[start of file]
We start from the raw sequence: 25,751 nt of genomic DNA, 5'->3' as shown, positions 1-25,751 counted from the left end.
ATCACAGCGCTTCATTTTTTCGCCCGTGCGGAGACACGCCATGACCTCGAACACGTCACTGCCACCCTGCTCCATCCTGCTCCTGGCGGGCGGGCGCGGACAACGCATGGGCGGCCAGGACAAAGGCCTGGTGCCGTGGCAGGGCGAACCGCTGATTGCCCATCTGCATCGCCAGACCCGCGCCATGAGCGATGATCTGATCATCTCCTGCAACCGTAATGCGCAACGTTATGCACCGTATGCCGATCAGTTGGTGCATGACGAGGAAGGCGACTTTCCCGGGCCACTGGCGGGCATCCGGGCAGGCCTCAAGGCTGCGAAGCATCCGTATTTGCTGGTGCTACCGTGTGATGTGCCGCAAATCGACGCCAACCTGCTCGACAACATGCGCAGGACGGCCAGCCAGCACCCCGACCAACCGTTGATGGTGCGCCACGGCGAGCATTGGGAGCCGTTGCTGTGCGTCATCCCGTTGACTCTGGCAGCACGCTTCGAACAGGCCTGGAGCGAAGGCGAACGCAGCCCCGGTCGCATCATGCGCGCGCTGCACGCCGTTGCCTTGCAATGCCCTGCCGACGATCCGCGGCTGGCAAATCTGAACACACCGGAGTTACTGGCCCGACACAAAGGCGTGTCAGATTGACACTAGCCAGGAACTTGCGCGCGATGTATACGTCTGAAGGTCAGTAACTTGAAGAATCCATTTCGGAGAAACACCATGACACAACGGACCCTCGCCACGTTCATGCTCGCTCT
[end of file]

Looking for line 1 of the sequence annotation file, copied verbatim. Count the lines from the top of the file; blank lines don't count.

We start from the raw sequence: 25,751 nt of genomic DNA, 5'->3' as shown, positions 1-25,751 counted from the left end.